Digital channels have placed an increasing emphasis on delivering excellent customer service. Consumers have been empowered with more knowledge, and more choice, and in order to secure their loyalty, brands have been forced to compete with each other to exceed their expectations. In 2015, Facebook influenced 52% of consumers’ online and offline purchases, a figure which continues to grow, and highlights the necessity of nurturing positive customer relationships through a variety of channels.
This can be achieved by following a few essential tips:
1. Be transparent
Social media has empowered consumers, providing them with a very visible platform through which they can express their opinions. For brands, this freedom of expression can be a double-edged sword. While there is no better publicity than an authentic tweet from a customer in praise of your products or services (99% of consumers trust peer recommendations, but only 33% trust ads.), when they decide to use it to publicly vent their frustration, the impact can, to many, seem irreparably brand-damaging.
However, whether the sentiment is positive or negative, you can use public customer interactions to your advantage – it all depends on how you choose to navigate the conversation. Though a tempting and seemingly instant solution, avoid deleting customer comments on your social posts or blocking users (this also extends to utilizing Facebook’s more tactful “hide comments” feature). Disgruntled customers may resort to creating new accounts to continue their posts.
Use a customer complaint as an opportunity to demonstrate your investment in their needs – show that you care, and, where possible, will go above and beyond to satisfy them. Respond publicly, acknowledge the issue and confirm your desire to address the problem. This will convey you as a brand that is accountable and dependable. Once you have done this, you can take the conversation offline, or follow up via email.
2. Be responsive
Your office hours may be Monday to Friday, 9 to 5, but if your organization chooses to adopt social media as a customer service channel, you will need to take into account the fact that users are omnipresent, and often expect an instant response regardless. 72% of people who complain on Twitter expect a response within an hour, which demonstrates the requirement of your brand to be responsive, at all times, as much as possible.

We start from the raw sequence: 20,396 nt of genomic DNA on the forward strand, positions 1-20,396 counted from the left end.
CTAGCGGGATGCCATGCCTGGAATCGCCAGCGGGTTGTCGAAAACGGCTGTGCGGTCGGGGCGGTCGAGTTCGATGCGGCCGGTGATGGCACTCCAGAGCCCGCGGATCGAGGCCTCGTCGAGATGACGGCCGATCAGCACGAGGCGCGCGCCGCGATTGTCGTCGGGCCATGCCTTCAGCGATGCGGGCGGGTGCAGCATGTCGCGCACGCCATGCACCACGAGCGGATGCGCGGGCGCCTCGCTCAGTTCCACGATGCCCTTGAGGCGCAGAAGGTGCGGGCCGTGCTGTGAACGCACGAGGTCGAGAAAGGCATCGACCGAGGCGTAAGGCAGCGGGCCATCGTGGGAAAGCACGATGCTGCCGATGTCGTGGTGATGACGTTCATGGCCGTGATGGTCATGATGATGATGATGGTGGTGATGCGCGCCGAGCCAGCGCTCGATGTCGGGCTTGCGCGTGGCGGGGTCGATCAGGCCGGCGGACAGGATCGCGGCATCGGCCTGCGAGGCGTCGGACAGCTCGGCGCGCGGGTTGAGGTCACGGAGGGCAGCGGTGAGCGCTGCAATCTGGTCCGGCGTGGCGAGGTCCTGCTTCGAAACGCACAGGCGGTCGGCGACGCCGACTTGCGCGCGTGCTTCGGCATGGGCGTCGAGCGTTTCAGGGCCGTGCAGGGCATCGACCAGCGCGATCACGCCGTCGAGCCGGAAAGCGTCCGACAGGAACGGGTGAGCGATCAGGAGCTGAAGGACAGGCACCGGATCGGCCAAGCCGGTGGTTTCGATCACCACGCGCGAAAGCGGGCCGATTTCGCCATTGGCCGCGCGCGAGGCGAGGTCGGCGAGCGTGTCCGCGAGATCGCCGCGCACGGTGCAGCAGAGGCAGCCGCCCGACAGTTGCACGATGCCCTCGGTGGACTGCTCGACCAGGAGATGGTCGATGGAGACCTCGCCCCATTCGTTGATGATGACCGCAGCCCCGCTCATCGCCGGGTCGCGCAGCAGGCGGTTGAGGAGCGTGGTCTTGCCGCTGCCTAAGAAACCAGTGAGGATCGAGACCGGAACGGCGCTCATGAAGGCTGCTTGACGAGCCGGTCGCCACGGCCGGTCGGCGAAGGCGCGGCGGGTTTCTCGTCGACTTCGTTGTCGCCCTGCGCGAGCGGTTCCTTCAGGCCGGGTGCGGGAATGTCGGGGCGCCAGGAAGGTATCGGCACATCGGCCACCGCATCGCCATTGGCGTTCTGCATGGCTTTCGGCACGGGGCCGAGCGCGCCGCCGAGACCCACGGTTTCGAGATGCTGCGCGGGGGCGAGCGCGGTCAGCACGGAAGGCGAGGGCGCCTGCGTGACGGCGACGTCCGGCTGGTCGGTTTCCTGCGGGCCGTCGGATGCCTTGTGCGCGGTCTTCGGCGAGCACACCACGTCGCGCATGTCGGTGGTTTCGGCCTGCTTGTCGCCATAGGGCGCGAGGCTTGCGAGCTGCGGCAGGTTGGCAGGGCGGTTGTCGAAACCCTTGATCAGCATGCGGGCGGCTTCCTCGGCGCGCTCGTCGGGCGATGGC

If you have the resources, it’s recommended to designate the responsibilities of social customer service and community management to more than one staff member, as long as they’re working to the same social media strategy and brand guidelines. If not, agree a set of criteria that will enable your social media manager to prioritize responses and customer conversations, while still enjoying a social life of their own! Consider encouraging the employees who are coordinating your social channels to install the relevant apps on their smartphone in case of particularly critical complaints – it can seriously expedite response times.
3. Leverage social listening
According to Brandwatch, brands don’t listen to their customers on social media as well as they think they do. In fact, they found that 46.6% of brands engaged with any tagged “@mention” by a consumer on Twitter, but over a third failed respond to direct questions and nearly every single one ignored complaints that were not specifically tagged. Fortunately, social listening can help brands to quickly resolve this discrepancy.
You can use the search functions of social channels such as Facebook and Twitter to find brand mentions that haven’t been tagged up, or implement a tool such as Mention, which allows you to track and monitor any reference to your brand (tagged or not), its products and services across a variety of social channels. You can even set up alerts to notify you of brand mentions as happen, so you never have to miss out on the opportunity to promote positive customer conversations.
4. Expand your product knowledge
To truly optimize your customer service, you need to be able to minimize your response rate. In order to minimize your response rate, you need to be able to instantly answer a diverse spectrum of customer queries that will expand with your product range. Social media managers are the conduit between a brand and its audience, which means that extensive product knowledge is no longer just the remit of a sales rep.